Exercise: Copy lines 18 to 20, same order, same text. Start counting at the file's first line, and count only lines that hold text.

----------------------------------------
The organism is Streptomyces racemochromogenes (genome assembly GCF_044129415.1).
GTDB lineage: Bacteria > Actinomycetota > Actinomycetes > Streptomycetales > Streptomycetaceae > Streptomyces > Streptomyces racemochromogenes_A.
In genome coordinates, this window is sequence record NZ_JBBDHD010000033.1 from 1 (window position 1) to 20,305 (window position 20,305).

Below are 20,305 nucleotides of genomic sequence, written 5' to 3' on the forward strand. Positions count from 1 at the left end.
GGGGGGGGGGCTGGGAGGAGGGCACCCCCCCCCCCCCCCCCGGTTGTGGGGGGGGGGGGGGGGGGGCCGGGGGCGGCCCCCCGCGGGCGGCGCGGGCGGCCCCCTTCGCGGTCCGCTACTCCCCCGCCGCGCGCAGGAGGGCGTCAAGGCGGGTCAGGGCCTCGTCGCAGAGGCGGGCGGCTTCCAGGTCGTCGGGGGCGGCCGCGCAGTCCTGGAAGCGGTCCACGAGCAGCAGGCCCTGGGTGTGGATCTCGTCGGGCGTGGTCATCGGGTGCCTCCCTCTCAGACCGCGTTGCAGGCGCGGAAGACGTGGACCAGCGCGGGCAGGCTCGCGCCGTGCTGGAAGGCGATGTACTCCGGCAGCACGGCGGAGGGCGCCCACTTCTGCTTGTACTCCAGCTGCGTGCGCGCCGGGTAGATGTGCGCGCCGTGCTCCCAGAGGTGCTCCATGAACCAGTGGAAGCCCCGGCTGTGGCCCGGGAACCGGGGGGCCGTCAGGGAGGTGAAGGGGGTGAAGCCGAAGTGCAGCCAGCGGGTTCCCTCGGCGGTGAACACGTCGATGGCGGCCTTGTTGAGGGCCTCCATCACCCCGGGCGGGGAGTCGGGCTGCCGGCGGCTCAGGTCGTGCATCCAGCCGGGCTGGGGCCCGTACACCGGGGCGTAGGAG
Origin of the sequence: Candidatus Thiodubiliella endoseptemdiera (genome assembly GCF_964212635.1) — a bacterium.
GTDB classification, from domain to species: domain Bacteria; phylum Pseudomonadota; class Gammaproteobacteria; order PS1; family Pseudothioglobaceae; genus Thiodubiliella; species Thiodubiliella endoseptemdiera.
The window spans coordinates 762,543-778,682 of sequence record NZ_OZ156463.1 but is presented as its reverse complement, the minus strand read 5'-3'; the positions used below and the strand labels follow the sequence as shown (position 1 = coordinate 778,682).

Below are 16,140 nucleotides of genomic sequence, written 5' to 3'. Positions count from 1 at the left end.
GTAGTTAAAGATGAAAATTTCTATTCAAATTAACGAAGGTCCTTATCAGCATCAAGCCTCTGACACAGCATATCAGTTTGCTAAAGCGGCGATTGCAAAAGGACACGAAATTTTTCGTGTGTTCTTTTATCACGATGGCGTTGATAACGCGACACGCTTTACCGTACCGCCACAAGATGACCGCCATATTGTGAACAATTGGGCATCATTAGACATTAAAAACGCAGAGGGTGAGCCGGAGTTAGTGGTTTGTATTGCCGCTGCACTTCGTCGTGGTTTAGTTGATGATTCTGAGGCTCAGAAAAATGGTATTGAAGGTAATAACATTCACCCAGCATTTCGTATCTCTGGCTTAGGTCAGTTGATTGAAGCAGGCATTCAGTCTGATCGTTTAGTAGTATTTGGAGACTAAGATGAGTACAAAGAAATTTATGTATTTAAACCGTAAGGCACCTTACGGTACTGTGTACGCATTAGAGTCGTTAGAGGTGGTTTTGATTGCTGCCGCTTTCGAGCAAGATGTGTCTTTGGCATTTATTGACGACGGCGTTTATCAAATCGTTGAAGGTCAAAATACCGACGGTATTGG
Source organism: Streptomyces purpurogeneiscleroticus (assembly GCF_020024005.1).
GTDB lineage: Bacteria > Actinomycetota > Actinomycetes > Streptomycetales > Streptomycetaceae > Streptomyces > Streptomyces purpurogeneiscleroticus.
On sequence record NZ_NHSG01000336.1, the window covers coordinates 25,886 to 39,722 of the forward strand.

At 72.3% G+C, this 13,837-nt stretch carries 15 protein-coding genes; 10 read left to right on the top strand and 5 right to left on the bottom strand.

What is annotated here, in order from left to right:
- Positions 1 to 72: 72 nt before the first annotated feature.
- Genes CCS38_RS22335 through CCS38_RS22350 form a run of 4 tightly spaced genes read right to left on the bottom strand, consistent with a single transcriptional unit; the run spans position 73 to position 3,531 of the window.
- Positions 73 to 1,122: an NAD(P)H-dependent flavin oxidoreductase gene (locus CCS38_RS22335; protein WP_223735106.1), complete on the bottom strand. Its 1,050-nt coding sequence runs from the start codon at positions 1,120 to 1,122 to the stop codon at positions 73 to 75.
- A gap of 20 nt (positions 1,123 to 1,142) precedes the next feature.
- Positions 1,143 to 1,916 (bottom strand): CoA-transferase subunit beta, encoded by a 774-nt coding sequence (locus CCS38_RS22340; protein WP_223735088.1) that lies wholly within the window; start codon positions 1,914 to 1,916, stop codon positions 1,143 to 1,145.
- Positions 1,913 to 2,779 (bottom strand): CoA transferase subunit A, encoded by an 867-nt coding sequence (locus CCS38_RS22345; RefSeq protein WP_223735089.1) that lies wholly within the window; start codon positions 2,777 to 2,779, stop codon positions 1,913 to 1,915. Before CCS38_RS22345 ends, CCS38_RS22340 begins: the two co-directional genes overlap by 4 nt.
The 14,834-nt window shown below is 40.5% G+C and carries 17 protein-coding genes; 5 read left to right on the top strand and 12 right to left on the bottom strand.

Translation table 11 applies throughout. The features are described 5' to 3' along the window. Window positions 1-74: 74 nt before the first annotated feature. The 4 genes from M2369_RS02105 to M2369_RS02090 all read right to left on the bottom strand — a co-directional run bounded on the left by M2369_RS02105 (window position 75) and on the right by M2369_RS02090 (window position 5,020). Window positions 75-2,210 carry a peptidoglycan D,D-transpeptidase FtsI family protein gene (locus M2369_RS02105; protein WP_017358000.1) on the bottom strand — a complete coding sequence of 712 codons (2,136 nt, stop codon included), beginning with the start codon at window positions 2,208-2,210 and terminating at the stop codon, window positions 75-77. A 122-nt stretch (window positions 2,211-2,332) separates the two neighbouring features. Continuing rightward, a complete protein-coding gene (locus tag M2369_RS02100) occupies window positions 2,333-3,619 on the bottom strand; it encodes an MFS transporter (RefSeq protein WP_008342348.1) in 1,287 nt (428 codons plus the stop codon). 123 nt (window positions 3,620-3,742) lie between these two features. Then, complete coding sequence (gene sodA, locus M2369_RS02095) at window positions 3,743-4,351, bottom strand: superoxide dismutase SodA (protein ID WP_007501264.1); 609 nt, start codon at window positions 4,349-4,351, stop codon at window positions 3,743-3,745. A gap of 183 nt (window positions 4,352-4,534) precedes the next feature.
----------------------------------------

- Positions 73 to 1,122: an NAD(P)H-dependent flavin oxidoreductase gene (locus CCS38_RS22335; protein WP_223735106.1), complete on the bottom strand. Its 1,050-nt coding sequence runs from the start codon at positions 1,120 to 1,122 to the stop codon at positions 73 to 75.
- A gap of 20 nt (positions 1,123 to 1,142) precedes the next feature.
- Positions 1,143 to 1,916 (bottom strand): CoA-transferase subunit beta, encoded by a 774-nt coding sequence (locus CCS38_RS22340; protein WP_223735088.1) that lies wholly within the window; start codon positions 1,914 to 1,916, stop codon positions 1,143 to 1,145.